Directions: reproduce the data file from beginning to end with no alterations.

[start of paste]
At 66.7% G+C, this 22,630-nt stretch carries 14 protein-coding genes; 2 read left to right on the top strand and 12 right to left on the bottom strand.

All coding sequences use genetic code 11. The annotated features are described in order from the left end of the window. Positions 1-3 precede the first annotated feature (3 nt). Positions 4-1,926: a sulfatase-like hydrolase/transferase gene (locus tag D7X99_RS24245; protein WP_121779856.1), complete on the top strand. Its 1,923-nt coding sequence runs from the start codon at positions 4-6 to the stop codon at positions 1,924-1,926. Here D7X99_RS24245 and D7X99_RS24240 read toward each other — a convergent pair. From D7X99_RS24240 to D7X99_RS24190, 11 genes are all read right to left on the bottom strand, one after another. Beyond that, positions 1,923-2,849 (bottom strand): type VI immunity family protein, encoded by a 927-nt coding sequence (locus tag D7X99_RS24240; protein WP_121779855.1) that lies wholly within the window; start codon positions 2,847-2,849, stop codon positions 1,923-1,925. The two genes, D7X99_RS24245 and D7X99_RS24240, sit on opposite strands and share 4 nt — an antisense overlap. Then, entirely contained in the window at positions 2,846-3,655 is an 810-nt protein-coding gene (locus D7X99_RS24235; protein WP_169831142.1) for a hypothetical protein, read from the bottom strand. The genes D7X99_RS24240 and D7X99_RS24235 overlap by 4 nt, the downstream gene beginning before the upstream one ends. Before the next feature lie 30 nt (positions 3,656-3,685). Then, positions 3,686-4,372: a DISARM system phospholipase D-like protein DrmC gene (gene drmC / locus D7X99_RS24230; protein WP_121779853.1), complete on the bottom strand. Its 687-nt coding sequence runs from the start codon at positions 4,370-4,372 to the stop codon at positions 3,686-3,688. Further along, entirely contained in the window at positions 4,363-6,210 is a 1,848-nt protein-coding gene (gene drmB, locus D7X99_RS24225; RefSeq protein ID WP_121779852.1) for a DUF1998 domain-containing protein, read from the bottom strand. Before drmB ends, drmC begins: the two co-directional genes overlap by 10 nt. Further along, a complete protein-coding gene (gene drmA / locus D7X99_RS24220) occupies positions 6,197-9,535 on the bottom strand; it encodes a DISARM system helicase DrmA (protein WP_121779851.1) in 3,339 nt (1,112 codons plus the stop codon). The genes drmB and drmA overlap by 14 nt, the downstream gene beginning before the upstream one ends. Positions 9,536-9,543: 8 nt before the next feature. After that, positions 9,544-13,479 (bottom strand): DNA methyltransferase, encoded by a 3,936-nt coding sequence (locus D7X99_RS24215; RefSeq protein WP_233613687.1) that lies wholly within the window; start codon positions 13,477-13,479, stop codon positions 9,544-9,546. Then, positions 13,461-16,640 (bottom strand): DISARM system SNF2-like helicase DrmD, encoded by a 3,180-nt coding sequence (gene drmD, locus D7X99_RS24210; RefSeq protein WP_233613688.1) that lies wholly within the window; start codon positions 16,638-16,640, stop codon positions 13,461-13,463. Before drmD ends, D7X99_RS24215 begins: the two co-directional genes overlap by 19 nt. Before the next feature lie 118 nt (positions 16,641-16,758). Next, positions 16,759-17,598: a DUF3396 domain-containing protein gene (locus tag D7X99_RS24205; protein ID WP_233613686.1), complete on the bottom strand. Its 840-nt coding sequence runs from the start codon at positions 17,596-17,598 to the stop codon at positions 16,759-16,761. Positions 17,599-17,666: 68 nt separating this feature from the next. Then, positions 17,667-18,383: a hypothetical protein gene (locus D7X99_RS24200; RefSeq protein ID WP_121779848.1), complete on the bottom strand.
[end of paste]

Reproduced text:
At 66.7% G+C, this 22,630-nt stretch carries 14 protein-coding genes; 2 read left to right on the top strand and 12 right to left on the bottom strand.

All coding sequences use genetic code 11. The annotated features are described in order from the left end of the window. Positions 1-3 precede the first annotated feature (3 nt). Positions 4-1,926: a sulfatase-like hydrolase/transferase gene (locus tag D7X99_RS24245; protein WP_121779856.1), complete on the top strand. Its 1,923-nt coding sequence runs from the start codon at positions 4-6 to the stop codon at positions 1,924-1,926. Here D7X99_RS24245 and D7X99_RS24240 read toward each other — a convergent pair. From D7X99_RS24240 to D7X99_RS24190, 11 genes are all read right to left on the bottom strand, one after another. Beyond that, positions 1,923-2,849 (bottom strand): type VI immunity family protein, encoded by a 927-nt coding sequence (locus tag D7X99_RS24240; protein WP_121779855.1) that lies wholly within the window; start codon positions 2,847-2,849, stop codon positions 1,923-1,925. The two genes, D7X99_RS24245 and D7X99_RS24240, sit on opposite strands and share 4 nt — an antisense overlap. Then, entirely contained in the window at positions 2,846-3,655 is an 810-nt protein-coding gene (locus D7X99_RS24235; protein WP_169831142.1) for a hypothetical protein, read from the bottom strand. The genes D7X99_RS24240 and D7X99_RS24235 overlap by 4 nt, the downstream gene beginning before the upstream one ends. Before the next feature lie 30 nt (positions 3,656-3,685). Then, positions 3,686-4,372: a DISARM system phospholipase D-like protein DrmC gene (gene drmC / locus D7X99_RS24230; protein WP_121779853.1), complete on the bottom strand. Its 687-nt coding sequence runs from the start codon at positions 4,370-4,372 to the stop codon at positions 3,686-3,688. Further along, entirely contained in the window at positions 4,363-6,210 is a 1,848-nt protein-coding gene (gene drmB, locus D7X99_RS24225; RefSeq protein ID WP_121779852.1) for a DUF1998 domain-containing protein, read from the bottom strand. Before drmB ends, drmC begins: the two co-directional genes overlap by 10 nt. Further along, a complete protein-coding gene (gene drmA / locus D7X99_RS24220) occupies positions 6,197-9,535 on the bottom strand; it encodes a DISARM system helicase DrmA (protein WP_121779851.1) in 3,339 nt (1,112 codons plus the stop codon). The genes drmB and drmA overlap by 14 nt, the downstream gene beginning before the upstream one ends. Positions 9,536-9,543: 8 nt before the next feature. After that, positions 9,544-13,479 (bottom strand): DNA methyltransferase, encoded by a 3,936-nt coding sequence (locus D7X99_RS24215; RefSeq protein WP_233613687.1) that lies wholly within the window; start codon positions 13,477-13,479, stop codon positions 9,544-9,546. Then, positions 13,461-16,640 (bottom strand): DISARM system SNF2-like helicase DrmD, encoded by a 3,180-nt coding sequence (gene drmD, locus D7X99_RS24210; RefSeq protein WP_233613688.1) that lies wholly within the window; start codon positions 16,638-16,640, stop codon positions 13,461-13,463. Before drmD ends, D7X99_RS24215 begins: the two co-directional genes overlap by 19 nt. Before the next feature lie 118 nt (positions 16,641-16,758). Next, positions 16,759-17,598: a DUF3396 domain-containing protein gene (locus tag D7X99_RS24205; protein ID WP_233613686.1), complete on the bottom strand. Its 840-nt coding sequence runs from the start codon at positions 17,596-17,598 to the stop codon at positions 16,759-16,761. Positions 17,599-17,666: 68 nt separating this feature from the next. Then, positions 17,667-18,383: a hypothetical protein gene (locus D7X99_RS24200; RefSeq protein ID WP_121779848.1), complete on the bottom strand.